CD/MP3 Question

vbimport

#1

When I copy my music off of my CD’s, I usually use Windows Media Player
(Don’t know if that’s a bad thing). When they are ripped, they are done so in WMA format, at least that’s what I understand. From there I usually convert them to MP3 format using WMA Workshop. I would like to convert the tracks directly to MP3 format, but I don’t know what software is the easiest to do this with. Also, what is the format of the audio tracks right off of the CD? How would I be able to make a REGULAR CD that can be played in a non-MP3 playing CD player from the ripped MP3 files? I’m really confused on the conversion between the various audio file formats, so any help would be greatly appreciated.

Thanks in advance


#2

There are many CD - Rippers. Most need an additional MP3 encoder. I recommend EAC (Exact audio copy) with the Lame Codec. (Use google…). CDex is another one.


#3

I think that EAC, together with Lame, is the best ripper/encoder for the Windows platform. It’s not the easiest on the planet (though still manageable for the average user) but it does a very good job. Once you know how to handle it, you’ll love it. Just one thing: making quality rips does cost some time. It depends on your system, but it’s quite normal to take an hour for a good rip.

Download links:
EAC
LAME

The format of the audio tracks on the CD? There’s no real format actually… it’s just 16bit 44.1 KHz stereo audio.

Copying a set of MP3 files to an audio disc can be done with most burning software. About all burning software supports MP3 files as input for an audio compilation. When burning, the MP3 files are decoded to WAV files (with the same specs as a CDDA track) and put on the disc as audio. If you don’t have any software that can do this and you don’t want to spend any money, I advice to give CDBurnerXP a try. It’s free and great!


#4

A while back I looked around the net for a solution to the CD to MP3 scenario and I found the program: Audiocrusher

Now not only was this program free, it also allows you to use the Lame, or Ogg vorbis encoders to encode your music to (Obviously Ogg isn’t supported too well under Media player though :wink:

I used to use ripit.pl, cdparanoia and lame on my Linux/FreeBSD box to encode CD’s and it provided fantastic quality in very little time… so I was pleased to see that now Audiocrusher (www.sysdesk.de) now has support for Cdparanoia’s cd-ripping (which is rather good, and corrects most errors short of a huge scratch)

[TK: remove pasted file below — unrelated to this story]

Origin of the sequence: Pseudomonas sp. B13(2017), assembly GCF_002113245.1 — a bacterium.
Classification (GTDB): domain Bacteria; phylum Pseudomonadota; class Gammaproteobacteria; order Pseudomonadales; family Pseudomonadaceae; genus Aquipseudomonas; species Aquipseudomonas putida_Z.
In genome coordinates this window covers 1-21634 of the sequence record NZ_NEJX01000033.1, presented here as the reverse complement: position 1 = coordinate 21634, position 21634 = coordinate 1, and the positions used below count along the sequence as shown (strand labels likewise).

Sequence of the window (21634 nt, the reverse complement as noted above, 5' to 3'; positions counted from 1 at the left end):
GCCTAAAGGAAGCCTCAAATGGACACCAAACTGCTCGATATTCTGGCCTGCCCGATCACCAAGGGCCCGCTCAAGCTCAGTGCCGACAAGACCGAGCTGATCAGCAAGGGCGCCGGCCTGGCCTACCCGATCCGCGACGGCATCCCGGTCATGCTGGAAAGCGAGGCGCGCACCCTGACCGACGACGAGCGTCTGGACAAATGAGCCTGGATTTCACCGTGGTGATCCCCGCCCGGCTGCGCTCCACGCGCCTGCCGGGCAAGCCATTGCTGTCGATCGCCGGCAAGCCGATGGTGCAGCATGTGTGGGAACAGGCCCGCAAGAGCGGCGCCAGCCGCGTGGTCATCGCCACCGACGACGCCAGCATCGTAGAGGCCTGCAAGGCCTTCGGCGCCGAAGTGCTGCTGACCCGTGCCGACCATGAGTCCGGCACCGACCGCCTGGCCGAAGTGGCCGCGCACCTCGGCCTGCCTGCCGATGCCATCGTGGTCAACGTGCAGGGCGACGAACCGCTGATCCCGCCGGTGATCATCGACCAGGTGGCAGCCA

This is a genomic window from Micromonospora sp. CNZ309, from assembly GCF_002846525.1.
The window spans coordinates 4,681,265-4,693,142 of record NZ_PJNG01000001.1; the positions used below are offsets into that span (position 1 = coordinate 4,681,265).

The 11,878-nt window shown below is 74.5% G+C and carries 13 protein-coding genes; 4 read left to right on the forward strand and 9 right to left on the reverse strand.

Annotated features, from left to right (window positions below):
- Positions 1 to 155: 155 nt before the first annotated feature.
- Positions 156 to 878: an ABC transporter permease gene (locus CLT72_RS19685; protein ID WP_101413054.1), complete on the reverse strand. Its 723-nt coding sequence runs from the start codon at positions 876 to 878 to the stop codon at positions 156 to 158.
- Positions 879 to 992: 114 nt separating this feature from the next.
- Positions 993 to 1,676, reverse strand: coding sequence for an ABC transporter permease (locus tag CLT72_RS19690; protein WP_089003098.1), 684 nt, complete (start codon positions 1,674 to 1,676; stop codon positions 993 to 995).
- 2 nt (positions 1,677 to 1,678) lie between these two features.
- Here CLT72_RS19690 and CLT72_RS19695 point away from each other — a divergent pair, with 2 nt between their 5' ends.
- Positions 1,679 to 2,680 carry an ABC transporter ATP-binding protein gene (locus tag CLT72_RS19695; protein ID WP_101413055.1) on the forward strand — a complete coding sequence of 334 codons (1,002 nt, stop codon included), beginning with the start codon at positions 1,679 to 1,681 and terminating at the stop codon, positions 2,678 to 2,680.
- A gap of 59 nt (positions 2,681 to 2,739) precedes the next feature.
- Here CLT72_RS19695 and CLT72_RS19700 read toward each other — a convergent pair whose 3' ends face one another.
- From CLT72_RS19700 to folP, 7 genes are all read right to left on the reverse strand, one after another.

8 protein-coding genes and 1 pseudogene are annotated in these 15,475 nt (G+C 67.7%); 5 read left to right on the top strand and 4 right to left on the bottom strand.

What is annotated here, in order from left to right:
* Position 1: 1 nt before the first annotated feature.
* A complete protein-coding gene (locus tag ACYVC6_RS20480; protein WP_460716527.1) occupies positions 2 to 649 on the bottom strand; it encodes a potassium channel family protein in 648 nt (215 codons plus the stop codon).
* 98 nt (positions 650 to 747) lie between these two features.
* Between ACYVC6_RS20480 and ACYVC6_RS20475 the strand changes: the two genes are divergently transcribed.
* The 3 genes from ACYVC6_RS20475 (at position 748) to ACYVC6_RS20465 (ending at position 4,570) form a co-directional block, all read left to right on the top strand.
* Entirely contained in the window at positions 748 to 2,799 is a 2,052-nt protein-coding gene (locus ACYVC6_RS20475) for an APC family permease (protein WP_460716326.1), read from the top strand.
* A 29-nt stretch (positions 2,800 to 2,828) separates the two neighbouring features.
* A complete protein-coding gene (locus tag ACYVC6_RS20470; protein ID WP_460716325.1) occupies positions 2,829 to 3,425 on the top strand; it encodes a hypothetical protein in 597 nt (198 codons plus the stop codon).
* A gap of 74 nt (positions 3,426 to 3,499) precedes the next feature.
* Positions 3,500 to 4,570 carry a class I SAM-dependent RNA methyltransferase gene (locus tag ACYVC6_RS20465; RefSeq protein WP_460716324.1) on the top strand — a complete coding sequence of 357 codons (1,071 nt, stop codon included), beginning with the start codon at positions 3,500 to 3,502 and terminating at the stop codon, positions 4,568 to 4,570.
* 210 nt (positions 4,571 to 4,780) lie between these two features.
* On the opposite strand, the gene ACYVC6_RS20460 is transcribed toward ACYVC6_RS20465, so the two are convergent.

It’s easy to use, and just requires a little bit of technical knowledge to download the Lame Encoder - and it’s fairly customisable.

Hmm, I’ll have to try EAC though.

It worked for me at the time, and it’s nice, and the people who created it are fairly good at responding to bugs/suggestions etc … give it a try, it can’t hurt.

Edit:

As said, there are no files on an audio CD (though windows tries to tell you otherwise - it’s just showing you an index that it makes up), the data is simply stored in it’s raw digital format with a few extra things for lead-in time etc.

You don’t have to use MP3’s if you just want to copy music disc to disc and in fact most decent rippers out there can rip the whole disc in one go and make a copy of it. I would recommend this if you want an exact copy, rather than go the mp3 way, however the mp3 way is good if you want to back up lots of music and then write it for use in lower quality systems (e.g. some car stereo’s, some home audio systems, walkmans etc)

Ripping a whole CD to raw format should take less time than encoding to mp3, but will use up approximately 600-700mb of hard disk space per CD but it’s all dependant on how many errors there are on the CD, and your hardware.

Again, just use Audiograbber/EAC and they’ll do the job for you - the extra stage of converting to mp3’s can be use - but please note that mp3’s are lossy and you are sacrificing some quality regardless of the bitrate (quality setting) you use.


#5

If you would still like to rip with Windows Media Player (which I do), you can just get the MP3 plugin for it, several companies provide it for around $10, just browse the Media Player section of Microsoft’s site and they should have links to the companies providing it.

All the plugin does it let you rip at whatever bitrate you would like, if I remember Media Player locks the rip of an mp3 at 64kbps. Anyway, it should do for you…

-d


#6

The quality of this plugin will never be as good as the quality from LAME… simply because LAME is the best MP3 encoder around (according to many and many tests).

If you want audio compression, but no quality loss, you might want to consider FLAC. It’s free, it’s good! The only minor thing to this codec is the support for it: don’t expect broad support for it in standalone devices. And of course… the compression of these lossless codecs is way lower than those of lossy codecs like MP3 and OGG.